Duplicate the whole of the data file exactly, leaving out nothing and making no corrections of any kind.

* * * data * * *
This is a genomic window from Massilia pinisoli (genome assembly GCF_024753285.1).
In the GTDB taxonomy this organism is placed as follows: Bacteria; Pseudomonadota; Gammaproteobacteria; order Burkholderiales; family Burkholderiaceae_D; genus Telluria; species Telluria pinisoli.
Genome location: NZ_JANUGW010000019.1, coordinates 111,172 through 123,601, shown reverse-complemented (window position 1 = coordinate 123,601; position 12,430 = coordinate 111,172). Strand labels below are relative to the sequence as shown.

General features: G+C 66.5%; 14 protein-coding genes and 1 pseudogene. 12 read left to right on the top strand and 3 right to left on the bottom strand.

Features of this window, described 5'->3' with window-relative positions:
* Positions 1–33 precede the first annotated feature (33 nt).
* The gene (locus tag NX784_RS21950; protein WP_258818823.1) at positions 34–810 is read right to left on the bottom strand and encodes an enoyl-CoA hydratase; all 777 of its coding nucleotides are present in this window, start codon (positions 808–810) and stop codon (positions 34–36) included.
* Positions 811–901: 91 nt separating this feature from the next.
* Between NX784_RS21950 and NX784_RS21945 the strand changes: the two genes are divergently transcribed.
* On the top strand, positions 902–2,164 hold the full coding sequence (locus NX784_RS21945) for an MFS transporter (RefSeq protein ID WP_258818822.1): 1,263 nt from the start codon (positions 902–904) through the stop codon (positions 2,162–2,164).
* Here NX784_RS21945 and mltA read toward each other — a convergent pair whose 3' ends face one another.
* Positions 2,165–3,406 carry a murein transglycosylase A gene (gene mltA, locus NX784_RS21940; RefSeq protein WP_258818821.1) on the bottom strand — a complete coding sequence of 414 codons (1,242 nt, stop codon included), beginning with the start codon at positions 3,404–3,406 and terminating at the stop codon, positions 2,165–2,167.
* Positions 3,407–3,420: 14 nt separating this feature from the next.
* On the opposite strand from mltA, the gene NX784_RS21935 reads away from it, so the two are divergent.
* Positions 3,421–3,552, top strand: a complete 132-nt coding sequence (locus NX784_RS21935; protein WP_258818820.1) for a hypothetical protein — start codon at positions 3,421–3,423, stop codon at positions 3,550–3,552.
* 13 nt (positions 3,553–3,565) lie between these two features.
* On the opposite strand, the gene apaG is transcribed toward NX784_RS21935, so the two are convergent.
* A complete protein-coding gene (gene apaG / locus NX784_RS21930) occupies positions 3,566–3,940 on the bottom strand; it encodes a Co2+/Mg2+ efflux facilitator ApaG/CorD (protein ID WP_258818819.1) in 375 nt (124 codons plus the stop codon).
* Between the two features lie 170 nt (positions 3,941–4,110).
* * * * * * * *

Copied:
This is a genomic window from Massilia pinisoli (genome assembly GCF_024753285.1).
In the GTDB taxonomy this organism is placed as follows: Bacteria; Pseudomonadota; Gammaproteobacteria; order Burkholderiales; family Burkholderiaceae_D; genus Telluria; species Telluria pinisoli.
Genome location: NZ_JANUGW010000019.1, coordinates 111,172 through 123,601, shown reverse-complemented (window position 1 = coordinate 123,601; position 12,430 = coordinate 111,172). Strand labels below are relative to the sequence as shown.

General features: G+C 66.5%; 14 protein-coding genes and 1 pseudogene. 12 read left to right on the top strand and 3 right to left on the bottom strand.

Features of this window, described 5'->3' with window-relative positions:
* Positions 1–33 precede the first annotated feature (33 nt).
* The gene (locus tag NX784_RS21950; protein WP_258818823.1) at positions 34–810 is read right to left on the bottom strand and encodes an enoyl-CoA hydratase; all 777 of its coding nucleotides are present in this window, start codon (positions 808–810) and stop codon (positions 34–36) included.
* Positions 811–901: 91 nt separating this feature from the next.
* Between NX784_RS21950 and NX784_RS21945 the strand changes: the two genes are divergently transcribed.
* On the top strand, positions 902–2,164 hold the full coding sequence (locus NX784_RS21945) for an MFS transporter (RefSeq protein ID WP_258818822.1): 1,263 nt from the start codon (positions 902–904) through the stop codon (positions 2,162–2,164).
* Here NX784_RS21945 and mltA read toward each other — a convergent pair whose 3' ends face one another.
* Positions 2,165–3,406 carry a murein transglycosylase A gene (gene mltA, locus NX784_RS21940; RefSeq protein WP_258818821.1) on the bottom strand — a complete coding sequence of 414 codons (1,242 nt, stop codon included), beginning with the start codon at positions 3,404–3,406 and terminating at the stop codon, positions 2,165–2,167.
* Positions 3,407–3,420: 14 nt separating this feature from the next.
* On the opposite strand from mltA, the gene NX784_RS21935 reads away from it, so the two are divergent.
* Positions 3,421–3,552, top strand: a complete 132-nt coding sequence (locus NX784_RS21935; protein WP_258818820.1) for a hypothetical protein — start codon at positions 3,421–3,423, stop codon at positions 3,550–3,552.
* 13 nt (positions 3,553–3,565) lie between these two features.
* On the opposite strand, the gene apaG is transcribed toward NX784_RS21935, so the two are convergent.
* A complete protein-coding gene (gene apaG / locus NX784_RS21930) occupies positions 3,566–3,940 on the bottom strand; it encodes a Co2+/Mg2+ efflux facilitator ApaG/CorD (protein ID WP_258818819.1) in 375 nt (124 codons plus the stop codon).
* Between the two features lie 170 nt (positions 3,941–4,110).